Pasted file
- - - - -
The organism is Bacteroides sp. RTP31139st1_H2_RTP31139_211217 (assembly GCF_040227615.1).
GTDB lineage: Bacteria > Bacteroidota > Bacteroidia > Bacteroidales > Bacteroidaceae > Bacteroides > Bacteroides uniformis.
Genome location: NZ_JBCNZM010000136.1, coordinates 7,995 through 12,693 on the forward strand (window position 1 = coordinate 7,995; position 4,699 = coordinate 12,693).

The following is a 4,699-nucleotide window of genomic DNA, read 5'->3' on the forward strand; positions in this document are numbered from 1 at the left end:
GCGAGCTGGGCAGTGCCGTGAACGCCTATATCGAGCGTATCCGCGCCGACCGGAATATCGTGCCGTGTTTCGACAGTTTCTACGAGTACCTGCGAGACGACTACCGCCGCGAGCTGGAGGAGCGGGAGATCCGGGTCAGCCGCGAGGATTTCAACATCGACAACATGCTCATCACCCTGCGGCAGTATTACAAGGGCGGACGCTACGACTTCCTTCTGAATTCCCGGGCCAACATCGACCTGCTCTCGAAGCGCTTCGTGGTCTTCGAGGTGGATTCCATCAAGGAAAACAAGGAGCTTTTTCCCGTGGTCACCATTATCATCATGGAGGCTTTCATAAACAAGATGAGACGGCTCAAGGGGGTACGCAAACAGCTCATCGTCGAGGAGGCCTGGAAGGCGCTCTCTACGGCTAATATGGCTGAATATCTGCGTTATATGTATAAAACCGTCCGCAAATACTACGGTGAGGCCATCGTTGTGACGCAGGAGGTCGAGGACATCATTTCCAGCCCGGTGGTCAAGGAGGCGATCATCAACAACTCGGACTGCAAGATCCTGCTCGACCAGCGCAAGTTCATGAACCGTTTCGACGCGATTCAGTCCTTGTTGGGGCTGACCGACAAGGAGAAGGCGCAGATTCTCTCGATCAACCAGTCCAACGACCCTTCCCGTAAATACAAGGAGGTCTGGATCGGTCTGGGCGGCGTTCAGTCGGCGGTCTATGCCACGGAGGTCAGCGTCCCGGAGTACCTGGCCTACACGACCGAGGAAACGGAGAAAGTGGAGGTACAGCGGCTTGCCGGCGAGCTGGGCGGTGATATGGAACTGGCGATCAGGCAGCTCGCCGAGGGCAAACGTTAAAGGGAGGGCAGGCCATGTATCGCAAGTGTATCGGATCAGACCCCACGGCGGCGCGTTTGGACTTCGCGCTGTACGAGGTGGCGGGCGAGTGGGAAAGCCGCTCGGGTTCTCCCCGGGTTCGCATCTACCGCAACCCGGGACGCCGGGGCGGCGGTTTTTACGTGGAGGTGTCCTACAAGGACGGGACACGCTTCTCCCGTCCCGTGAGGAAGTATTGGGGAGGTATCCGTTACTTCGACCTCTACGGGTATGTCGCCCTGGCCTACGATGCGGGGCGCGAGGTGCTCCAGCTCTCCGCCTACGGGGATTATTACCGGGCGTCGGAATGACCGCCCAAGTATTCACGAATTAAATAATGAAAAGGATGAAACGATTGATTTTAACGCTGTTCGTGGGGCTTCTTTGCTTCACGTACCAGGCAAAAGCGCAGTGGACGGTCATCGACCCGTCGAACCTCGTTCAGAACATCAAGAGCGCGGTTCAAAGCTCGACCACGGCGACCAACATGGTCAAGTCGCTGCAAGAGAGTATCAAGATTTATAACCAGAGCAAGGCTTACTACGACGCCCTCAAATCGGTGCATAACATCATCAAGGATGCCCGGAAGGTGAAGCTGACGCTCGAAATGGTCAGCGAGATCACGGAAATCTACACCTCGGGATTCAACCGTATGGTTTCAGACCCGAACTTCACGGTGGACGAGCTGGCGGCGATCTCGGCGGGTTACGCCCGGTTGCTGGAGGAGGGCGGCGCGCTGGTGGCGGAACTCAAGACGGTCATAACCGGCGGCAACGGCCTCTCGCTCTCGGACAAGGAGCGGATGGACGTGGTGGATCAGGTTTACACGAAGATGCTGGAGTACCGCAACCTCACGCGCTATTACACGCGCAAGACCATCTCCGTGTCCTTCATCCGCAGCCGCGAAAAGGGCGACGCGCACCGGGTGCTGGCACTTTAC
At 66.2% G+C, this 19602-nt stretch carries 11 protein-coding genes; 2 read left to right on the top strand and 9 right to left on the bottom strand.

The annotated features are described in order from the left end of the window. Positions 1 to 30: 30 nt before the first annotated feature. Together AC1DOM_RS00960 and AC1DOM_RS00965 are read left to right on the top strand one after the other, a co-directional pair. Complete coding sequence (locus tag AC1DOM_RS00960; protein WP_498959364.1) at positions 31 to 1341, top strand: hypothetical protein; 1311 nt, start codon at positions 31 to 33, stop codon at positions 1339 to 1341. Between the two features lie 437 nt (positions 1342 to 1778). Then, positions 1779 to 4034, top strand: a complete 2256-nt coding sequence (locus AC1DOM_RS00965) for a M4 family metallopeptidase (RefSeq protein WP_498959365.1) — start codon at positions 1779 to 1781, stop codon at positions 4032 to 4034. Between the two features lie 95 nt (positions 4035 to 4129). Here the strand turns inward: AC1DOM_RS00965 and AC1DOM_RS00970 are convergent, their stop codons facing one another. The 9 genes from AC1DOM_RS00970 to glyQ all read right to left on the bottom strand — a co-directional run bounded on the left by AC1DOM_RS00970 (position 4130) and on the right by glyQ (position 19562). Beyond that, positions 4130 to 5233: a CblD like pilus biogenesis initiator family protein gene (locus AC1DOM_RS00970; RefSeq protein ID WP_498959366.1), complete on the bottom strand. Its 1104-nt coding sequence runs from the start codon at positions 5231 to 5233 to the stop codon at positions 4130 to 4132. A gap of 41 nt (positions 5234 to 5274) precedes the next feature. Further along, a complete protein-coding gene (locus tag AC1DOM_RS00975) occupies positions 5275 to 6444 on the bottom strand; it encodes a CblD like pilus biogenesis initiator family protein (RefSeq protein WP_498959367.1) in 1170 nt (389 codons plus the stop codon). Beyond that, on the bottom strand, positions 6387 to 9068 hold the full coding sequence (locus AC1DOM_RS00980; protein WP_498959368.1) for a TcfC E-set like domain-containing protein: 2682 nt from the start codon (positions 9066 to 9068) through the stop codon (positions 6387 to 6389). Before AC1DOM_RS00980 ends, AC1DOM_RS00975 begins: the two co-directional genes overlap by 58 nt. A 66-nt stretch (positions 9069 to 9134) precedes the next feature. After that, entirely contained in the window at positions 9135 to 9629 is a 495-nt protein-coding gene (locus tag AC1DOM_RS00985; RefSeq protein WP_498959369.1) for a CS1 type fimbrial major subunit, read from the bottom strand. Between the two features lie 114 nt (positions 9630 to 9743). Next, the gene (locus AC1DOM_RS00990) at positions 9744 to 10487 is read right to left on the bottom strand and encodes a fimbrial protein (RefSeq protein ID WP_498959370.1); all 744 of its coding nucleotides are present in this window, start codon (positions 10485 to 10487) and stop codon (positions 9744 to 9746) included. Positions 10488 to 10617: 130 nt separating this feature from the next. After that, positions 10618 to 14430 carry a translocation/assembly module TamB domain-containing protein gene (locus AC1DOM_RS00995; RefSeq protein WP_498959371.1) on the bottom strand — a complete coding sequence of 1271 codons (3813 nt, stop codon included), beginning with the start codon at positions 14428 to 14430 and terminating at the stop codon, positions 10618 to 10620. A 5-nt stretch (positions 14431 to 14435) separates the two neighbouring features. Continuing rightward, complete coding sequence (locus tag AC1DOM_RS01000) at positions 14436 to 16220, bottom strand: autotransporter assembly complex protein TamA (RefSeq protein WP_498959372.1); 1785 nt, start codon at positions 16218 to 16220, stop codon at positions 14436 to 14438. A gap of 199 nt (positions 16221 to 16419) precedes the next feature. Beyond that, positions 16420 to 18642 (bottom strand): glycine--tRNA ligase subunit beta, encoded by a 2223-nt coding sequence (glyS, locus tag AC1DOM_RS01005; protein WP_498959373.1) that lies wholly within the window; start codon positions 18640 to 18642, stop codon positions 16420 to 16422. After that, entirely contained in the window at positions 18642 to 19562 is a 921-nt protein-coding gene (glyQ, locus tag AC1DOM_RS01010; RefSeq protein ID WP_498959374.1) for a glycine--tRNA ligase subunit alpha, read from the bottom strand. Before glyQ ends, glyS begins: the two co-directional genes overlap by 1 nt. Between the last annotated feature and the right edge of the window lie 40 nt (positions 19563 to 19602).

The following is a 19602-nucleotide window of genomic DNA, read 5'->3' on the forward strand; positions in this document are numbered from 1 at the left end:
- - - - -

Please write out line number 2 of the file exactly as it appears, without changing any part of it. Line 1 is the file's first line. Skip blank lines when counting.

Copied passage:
GTDB lineage: Bacteria > Bacteroidota > Bacteroidia > Bacteroidales > Bacteroidaceae > Bacteroides > Bacteroides uniformis.